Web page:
Sarcopenia has been defined as the presence of both low muscle mass and low muscle function that occurs with advancing age [1]. Age-associated muscle weakness and reduced muscle mass are characterized by a decrease in muscle fiber number and size, slower contraction speed, shift in fiber type composition, and changes in various metabolic parameters. These alterations are associated with an age-related decline in several whole-body physiological variables, such as maximal oxygen uptake, endurance performance, insulin sensitivity, muscle power, and strength [2729].

Here, we focus on the relationships between age-associated oxidative imbalance/stress and sarcopenia. Since oxidative stress is not the only cause of muscle aging, for a more comprehensive review on the etiopathological factors and mechanisms involved in sarcopenia, see [30].

Sarcopenia is caused by both intrinsic and extrinsic factors [3]. Among these factors [30], oxidative stress and mitochondrial dysfunction are known to participate in the aging process of the skeletal muscle and other organs [31, 32]. Muscle mitochondrial dysfunction may cause both loss of mitochondrial density and impairment of oxidative phosphorylation due to lower respiratory capacity resulting in reduced ATP production [6]: this evidence led to the proposal of the “mitochondrial theory of sarcopenia” [33].

The age-associated increase of ROS causes damage to macromolecules, in particular, to MRC components, which further increases the production of free-radicals resulting in the accumulation of mitochondrial damage and ineffective mitochondria quality control [31, 33].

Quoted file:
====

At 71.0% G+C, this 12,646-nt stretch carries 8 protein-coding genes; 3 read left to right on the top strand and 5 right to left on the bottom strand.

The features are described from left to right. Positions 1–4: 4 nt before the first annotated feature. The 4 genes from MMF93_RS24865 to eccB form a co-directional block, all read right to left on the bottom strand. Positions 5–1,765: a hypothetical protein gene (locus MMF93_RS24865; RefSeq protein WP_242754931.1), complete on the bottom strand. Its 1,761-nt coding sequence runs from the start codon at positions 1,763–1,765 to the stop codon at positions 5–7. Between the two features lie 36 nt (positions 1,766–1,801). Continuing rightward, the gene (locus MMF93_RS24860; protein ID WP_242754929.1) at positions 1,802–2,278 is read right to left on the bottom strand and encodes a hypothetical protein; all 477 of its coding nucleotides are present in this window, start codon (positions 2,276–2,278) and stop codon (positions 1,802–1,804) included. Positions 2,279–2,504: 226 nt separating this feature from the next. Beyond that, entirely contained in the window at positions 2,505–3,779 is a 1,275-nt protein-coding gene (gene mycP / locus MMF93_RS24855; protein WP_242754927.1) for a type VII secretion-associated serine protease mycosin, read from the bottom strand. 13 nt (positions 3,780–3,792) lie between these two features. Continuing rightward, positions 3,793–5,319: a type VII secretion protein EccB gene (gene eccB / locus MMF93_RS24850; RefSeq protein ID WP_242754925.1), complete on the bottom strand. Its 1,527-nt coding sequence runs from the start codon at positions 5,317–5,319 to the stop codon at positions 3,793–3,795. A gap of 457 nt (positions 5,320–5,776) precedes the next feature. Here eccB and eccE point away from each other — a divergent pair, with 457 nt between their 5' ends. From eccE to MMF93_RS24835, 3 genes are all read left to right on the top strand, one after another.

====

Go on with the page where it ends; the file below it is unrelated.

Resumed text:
Defective operation of the enzyme complexes of the MRC constitutes a key mechanism involved in the age-associated loss of bioenergetic reserve capacity and enhanced electron leakage from complexes I, II, and III. However, it is worth noting that the primary event responsible for aging may be the structural damage of both lipids and proteins, as induced by ROS directly and indirectly via the alteration of the signalling pathways modulating the mitochondrial activity [11]. Peroxidation of bioactive lipids and phospholipids of the inner mitochondrial membrane can perpetuate a vicious circle by hampering the supramolecular organization of the respiratory supercomplex I1III2 (SC) [34] thus favouring further generation of the superoxide anion radical by complex I, which eventually leads to catastrophic metabolic deficiency of mitochondria. One of the first signals in mitochondria is oxidized cardiolipin (CL) [35]. Bound CL molecules are seen in the crystal structures of the respiratory complexes and have been recently shown to stabilize, indeed, the respiratory supercomplexes. Selective peroxidation of CL, which in the animal variant carries polyunsaturated fatty acid chains, was demonstrated in response to mitochondrial oxidative stress in various experimental models, and among others, a consequence of CL peroxidation is the alteration of the supercomplex assembly with impaired MRC function; see [36] for review. Indeed, disaggregation of SC and the consequent loss of CoQ buried in its interface still allow electron transfer through a free CoQ pool in the membrane lipid bilayer, but in a less efficient way because the CoQ content in mitochondria is not saturating for maximal respiratory activity. In fact, Lenaz et al. [36] demonstrated that electron transfer between complex I and complex III (i.e., NADH-cytochrome c oxidoreductase activity) in isolated bovine heart mitochondria can take place at a high rate as long as the SC organization is not destroyed by in vitro treatment with high-dose n-dodecyl-β-D-maltoside. These data can be interpreted as maintenance of facilitated CoQ channeling within the respiratory SC as long as the SC itself is preserved, whereas NADH-cytochrome c oxidoreductase activity significantly decreases when electron transfer in the CoQ region occurs under conditions of less efficient collision-based pool behaviour (see also Section 6). As a consequence, the alteration of electron transfer may elicit strong enhancement of ROS generation. Several additional observations in cellular and animal models link together SC dissociation and enhanced ROS production [3739].